President Jacob Zuma: Launch of Warriors Walk for Cancer Initiative

Address by President Jacob G Zuma at the launch of the 1st annual Warriors Walk for Cancer Initiative by the Tobeka Madiba Zuma Foundation, Union Buildings, Tshwane

Ministers,

Deputy Ministers,

TMZ Foundation Board,

Distinguished guests.

I greet you warmly.

I am pleased to join you on this important occasion. You have all gathered here because you regard the good health and well-being of women in our country as being of great importance.

Cancer is emerging as one of the major public health problems not only in our country but in Africa a whole. Breast cancer in particular, affects scores of women in our country, and requires our utmost attention.

We have to mobilize much of our resources as a collective to ensure that we eradicate breast and cervical cancer. Government, through the Department of Health, is already doing this.

One of the important interventions is ensuring that our women have equitable access to quality healthcare. Crucial is ensuring that women are diagnosed early enough to save their lives. Beyond government, civil society initiatives are also helpful in raising awareness and providing support to women.

The TMZ Foundation’s Annual Warriors Walk for Cancer contributes to this important programme of raising awareness about cancer. For most families, the walk is about more than just raising money for raising awareness.

The walk is to honour a loved one lost to the disease, to celebrate another who survived and to support those who continue to fight against it. The significance of this gesture is that this Walk will provide a platform to talk to women and disseminate information but also inform them about the right lifestyle choices.

Ladies and gentlemen,

The rates of breast and cervical cancer in the developing countries are rapidly increasing due to the impact of risk factors associated with changing lifestyles. And most cancers, including breast and cervical cancer are attributable to lifestyle: obesity, smoking, alcohol.

Whilst Government is the custodian of its own people and has a responsibility to provide services, our people must also take responsibility for their health too.

In other words, we cannot act irresponsibly and smoke, drink alcohol, not exercise and put on excess weight. If we do so, we place our lives at risk for the early onset of these non- communicable diseases so largely preventable.

The citizens need to meet government half way in its attempt to strengthen preventive measures. As the old saying goes “Prevention is better than cure”.

Since 2009, we worked tirelessly to ensure that among non-communicable diseases, cancer and other non-communicable diseases featured prominently on the agenda of the UN General Assembly Development Summit on MDGs in September 2010 as well as the UN High Level Summit on NCDs held September 2011.

I have no doubt in my mind that after attending the UN High Level Summit in 2011, not a single Head of State from Member States left New York not clear about the importance of prioritising the fight against non-communicable diseases.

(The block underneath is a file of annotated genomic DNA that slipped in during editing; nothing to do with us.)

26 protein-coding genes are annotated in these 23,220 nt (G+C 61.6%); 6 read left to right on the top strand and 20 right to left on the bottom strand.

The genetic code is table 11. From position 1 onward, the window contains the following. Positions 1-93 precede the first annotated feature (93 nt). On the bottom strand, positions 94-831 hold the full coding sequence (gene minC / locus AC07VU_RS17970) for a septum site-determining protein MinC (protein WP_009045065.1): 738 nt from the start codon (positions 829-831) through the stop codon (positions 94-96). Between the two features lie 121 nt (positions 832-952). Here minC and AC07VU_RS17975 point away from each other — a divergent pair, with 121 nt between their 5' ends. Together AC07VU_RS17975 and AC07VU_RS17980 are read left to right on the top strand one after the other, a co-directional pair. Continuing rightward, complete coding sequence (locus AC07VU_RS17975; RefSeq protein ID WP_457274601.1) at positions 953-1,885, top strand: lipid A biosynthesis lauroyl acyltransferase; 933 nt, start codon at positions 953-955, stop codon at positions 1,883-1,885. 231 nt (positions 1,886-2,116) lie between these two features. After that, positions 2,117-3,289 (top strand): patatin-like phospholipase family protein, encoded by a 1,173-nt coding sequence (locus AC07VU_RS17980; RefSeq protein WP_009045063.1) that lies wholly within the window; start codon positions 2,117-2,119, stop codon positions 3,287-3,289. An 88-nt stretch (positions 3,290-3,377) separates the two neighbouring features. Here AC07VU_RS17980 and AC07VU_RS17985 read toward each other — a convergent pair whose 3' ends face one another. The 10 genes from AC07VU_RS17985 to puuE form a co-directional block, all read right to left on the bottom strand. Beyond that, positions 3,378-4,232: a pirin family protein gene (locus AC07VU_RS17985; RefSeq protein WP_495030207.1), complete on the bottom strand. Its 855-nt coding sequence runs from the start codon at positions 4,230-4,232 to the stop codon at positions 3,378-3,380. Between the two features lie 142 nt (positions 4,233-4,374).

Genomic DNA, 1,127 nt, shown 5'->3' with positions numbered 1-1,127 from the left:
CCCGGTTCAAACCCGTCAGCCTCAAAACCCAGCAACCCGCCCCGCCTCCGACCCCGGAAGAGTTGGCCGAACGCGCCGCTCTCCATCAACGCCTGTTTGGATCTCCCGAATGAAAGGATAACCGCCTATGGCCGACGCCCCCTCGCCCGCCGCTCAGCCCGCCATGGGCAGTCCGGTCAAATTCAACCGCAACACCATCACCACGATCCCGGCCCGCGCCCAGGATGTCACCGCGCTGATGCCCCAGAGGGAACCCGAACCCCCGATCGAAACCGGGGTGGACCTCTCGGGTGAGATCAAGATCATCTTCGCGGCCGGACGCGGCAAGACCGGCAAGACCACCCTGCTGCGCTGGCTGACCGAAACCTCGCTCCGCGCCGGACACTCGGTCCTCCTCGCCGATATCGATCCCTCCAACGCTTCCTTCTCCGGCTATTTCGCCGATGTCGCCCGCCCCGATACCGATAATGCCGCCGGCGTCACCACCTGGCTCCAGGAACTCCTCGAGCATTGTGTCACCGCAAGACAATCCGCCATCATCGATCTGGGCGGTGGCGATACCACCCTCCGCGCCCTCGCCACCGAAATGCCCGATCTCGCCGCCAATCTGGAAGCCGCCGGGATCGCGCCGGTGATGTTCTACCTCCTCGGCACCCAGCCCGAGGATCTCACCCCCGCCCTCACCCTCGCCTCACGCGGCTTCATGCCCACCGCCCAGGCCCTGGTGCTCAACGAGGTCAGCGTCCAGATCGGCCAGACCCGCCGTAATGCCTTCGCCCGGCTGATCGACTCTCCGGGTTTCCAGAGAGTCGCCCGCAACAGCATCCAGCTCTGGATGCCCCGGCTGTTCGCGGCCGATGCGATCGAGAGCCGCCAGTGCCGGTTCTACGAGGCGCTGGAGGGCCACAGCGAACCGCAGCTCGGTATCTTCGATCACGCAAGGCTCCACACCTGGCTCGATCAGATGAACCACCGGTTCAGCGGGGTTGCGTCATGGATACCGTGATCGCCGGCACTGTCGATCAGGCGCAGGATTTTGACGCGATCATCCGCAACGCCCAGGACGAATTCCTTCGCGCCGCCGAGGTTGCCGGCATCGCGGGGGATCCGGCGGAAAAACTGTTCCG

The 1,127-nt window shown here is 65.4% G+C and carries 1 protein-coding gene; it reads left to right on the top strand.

After that meeting, as Heads of State, we still had a major task of ensuring that those undertakings made during the Summit are implemented in our respective countries. Let us remember that cancer is not about statistics, it is about people, families, and communities. It is about our loved ones.

The women in Africa suffer in many cases from non-responsive health services but perhaps what is more disturbing is the fear and stigma associated with cancer. Women suffer from being discriminated against by their communities, ostracized by their partners or husbands and painful deaths from cancer. Cultural barriers and taboo about surgery especially of the breast.

Our Government seeks to continue forming strategic alliances with the relevant stakeholders so as to move through the breadth and width of South Africa.

Also of great significance is ensuring that women’s cancers are not seen in isolation but dovetailed with other existing services such child care, HIV and the prevention of mother to child transmission of HIV. We therefore need a close working relationship with civil society, business, government, traditional healers and faith based organisations.

We support this integrated approach as government because we want to go beyond just the health care aspect, but to include the social aspects because social determinants play a significant role in health outcomes.

My wish is to see us all come together to support and empower each other. South Africans – and South African women in particular – have a generosity of spirit that I am yet to feel anywhere else in the world.

If we all extend our hands to help one another we can overcome all the challenges that face us. We are a nation that thrives when we come together and support the same goal.

I know that the fight against cancer will succeed if we work together and make it everybody’s business in our communities. I wish the TMZ foundation and all organisations involved in the fight against cancer well as they take this important fight forward.

I thank you!

SOURCE: SOUTH AFRICAN OFFICIAL NEWS